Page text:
‘America’s Birth Certificate’ to be displayed in Oviatt Library
The History Department, along with several co-sponsors, will make the first statement on a historically significant map on Tuesday, said Michael Meyer, a professor in the department. At 12:30 p.m., there will be a presentation and display in the Oviatt Library’s Presentation Room on a map the Library of Congress purchased about two years ago called the 1507 Waldseemüller Map, which is the first to use the name “America.” “It was considered a cultural treasure in Germany, and that’s why it took so long to get here,” said Meyer, adding that the map was in the possession of Prince Johannes Waldburg-Wolfegg. There will be a large visual display of the map during the presentation. The map is a duplicate. “This map is of great historical significance,” said Peter Prager, special assistant to the dean of the Oviatt Library. “It’s going to be a very interesting presentation and discussion about the map.” There will be two speakers at the event. The first speaker, Margrit Krewson, who played a key role in getting the map and bringing a copy of it to CSUN, will talk about the acquisition process of “America’s Birth Certificate.” The second speaker, Ronald Grim, will give a speech titled “Inventing America: Martin Waldseemüller’s 1507 world map and its historical significance.” There will be a reception after the presentation and both parts of the event are free.
– Samuel Richard
A.S. leaders put together trip to meeting to protest fee hikes
Associated Students leaders, along with students from 22 other California State University campuses, are organizing a protest at Thursday’s CSU Board of Trustees meeting as board members discuss a possible student fee increase. The proposed 2006-07 CSU budget includes an 8 percent fee increase, and the board and its Finance Committee will discuss the budget in its entirety. As part of a unified effort with other CSU campuses, leaders from CSUN are putting together an organized trip that will take students to the board meeting in Long Beach on Thursday morning to have a presence during the open meetings of the day. The trip is partly a result of a recent California State Students Association conference held at Humboldt State University, when CSU student leaders discussed the implications of the new increase and whether student trustee Corey Jackson will vote to approve it or not. Students who are interested in attending can contact Peter Gallego, A.S. director of legislative affairs, at 818-677-2477.
– Ryan Denham
Africa Week starts Monday morning, ends Friday night
Africa Week begins today, with events scheduled through Friday night. “This event is to celebrate the accomplishments of the continent of Africa and bring awareness to the contributions that black people have made to the advancement of knowledge throughout the world,” said Tom Spencer-Walters, chair of the Pan-African Studies Department. “It is also to provide diversified cultural and intellectual content to our diverse campus.” Spencer-Walters said the week was also intended to help strengthen the bond between the African continent and the scattering of its peoples. The week’s events will kick off Monday in the University Student Union’s Grand Salon with traditional African dancing and drumming, with flags from different African nations displayed on the Oviatt Library Lawn. Bishop Edward McKenzie will discuss post-Apartheid South Africa on Wednesday at 11 a.m. in the USU Flintridge Room. “Two big events are coming for Thursday and Friday,” Spencer-Walters said. The former king of Rwanda, King Kigeli V, now in exile, will be speaking on Thursday in the Oviatt Presentation Room in the Oviatt Library at 2:30 p.m. Daphne Ntiri, former consultant of United Nations Educational Scientific and Cultural Organization will be speaking on changing mind-sets in regards to female circumcision on Friday at 11 a.m. in the USU Grand Salon. On Friday, there will be a banquet, which will feature a fashion show and dance ensemble, with King Kigeli V as the distinguished speaker. The event is presented by the African Studies Interdisciplinary Program, the Pan-African Studies Department and the African Student Organization. Sponsors include the Provost’s Office, the College of Social and Behavioral Sciences, the College of Humanities, the Educational Opportunity Program, and the Black Student Union, among others. For further details and information, contact the Pan-African Studies Department at 818-677-3311.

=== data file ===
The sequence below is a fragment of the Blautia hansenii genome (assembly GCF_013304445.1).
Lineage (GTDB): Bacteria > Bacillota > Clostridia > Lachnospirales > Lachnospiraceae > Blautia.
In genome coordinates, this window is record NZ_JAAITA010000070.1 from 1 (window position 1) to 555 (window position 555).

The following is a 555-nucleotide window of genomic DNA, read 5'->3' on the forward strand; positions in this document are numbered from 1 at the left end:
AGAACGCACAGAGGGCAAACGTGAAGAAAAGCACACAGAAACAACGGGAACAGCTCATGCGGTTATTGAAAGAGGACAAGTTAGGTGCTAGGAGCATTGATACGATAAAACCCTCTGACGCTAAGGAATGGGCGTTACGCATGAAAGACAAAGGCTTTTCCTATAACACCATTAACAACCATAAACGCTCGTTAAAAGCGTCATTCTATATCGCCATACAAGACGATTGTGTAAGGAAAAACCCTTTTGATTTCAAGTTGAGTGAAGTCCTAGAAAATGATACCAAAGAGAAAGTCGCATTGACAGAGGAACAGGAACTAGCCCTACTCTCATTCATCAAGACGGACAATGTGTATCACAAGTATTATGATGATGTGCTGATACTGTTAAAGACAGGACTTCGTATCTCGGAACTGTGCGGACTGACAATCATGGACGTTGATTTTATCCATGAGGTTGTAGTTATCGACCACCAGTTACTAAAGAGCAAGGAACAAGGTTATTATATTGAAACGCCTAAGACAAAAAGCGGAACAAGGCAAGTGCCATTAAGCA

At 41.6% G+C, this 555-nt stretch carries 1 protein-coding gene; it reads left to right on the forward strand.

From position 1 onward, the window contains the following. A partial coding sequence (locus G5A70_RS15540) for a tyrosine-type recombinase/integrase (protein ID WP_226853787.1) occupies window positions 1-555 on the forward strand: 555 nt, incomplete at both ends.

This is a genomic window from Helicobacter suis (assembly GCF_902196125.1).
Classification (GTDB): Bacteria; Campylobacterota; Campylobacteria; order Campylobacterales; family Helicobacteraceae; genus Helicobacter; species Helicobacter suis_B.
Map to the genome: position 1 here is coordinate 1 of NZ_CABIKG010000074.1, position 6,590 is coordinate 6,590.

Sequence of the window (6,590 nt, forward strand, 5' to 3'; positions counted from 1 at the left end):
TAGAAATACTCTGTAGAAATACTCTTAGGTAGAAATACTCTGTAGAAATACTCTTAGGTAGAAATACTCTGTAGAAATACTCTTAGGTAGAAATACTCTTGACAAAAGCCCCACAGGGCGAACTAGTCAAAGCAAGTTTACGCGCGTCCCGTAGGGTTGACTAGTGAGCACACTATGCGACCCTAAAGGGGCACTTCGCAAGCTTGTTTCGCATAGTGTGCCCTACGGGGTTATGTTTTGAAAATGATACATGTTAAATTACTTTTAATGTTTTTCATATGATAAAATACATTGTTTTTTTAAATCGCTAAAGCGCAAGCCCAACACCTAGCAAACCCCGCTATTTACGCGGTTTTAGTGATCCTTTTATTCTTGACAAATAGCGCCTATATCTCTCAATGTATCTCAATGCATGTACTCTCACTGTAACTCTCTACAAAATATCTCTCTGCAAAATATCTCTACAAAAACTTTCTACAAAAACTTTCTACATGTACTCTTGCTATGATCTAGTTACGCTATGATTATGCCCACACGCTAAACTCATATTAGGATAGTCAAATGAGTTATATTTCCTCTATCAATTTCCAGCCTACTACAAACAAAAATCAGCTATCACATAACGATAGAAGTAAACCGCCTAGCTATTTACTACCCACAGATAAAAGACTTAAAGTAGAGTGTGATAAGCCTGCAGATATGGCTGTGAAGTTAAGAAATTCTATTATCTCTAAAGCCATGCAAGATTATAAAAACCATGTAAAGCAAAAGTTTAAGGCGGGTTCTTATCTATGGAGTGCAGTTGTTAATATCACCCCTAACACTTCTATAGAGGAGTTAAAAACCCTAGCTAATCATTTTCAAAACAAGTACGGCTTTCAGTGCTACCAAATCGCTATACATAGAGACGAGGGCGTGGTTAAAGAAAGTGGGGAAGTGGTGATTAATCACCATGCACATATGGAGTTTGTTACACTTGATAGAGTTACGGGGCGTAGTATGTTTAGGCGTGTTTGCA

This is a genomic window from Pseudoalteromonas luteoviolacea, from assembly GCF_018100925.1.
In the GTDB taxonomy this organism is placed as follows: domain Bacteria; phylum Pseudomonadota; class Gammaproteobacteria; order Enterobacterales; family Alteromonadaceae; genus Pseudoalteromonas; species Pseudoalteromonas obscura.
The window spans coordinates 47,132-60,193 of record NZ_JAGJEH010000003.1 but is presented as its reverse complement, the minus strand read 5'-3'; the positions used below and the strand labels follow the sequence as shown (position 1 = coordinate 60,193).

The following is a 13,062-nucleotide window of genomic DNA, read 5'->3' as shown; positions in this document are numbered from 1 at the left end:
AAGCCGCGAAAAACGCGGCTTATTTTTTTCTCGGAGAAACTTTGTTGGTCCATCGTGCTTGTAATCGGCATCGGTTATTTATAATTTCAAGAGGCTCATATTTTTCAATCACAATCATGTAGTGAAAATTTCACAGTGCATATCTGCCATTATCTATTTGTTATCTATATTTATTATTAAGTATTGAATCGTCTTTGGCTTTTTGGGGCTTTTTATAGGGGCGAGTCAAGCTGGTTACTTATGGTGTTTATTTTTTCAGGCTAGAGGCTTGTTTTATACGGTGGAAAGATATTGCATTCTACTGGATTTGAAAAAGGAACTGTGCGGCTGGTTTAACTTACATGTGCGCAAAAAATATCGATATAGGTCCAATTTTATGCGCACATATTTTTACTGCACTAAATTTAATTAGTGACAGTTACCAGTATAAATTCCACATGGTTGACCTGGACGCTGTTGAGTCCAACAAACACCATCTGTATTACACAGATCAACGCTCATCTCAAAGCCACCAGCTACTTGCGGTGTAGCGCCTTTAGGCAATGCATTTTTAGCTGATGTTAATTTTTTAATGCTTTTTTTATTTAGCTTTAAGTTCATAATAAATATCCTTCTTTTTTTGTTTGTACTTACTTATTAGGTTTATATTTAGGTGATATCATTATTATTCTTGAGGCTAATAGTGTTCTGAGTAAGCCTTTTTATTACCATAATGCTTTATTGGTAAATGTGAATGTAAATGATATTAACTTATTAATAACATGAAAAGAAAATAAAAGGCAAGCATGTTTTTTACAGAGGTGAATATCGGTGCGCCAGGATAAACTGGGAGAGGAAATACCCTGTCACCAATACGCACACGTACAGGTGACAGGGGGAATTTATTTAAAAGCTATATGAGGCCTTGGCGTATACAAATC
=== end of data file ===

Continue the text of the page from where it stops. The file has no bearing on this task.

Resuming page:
– Bethania Palma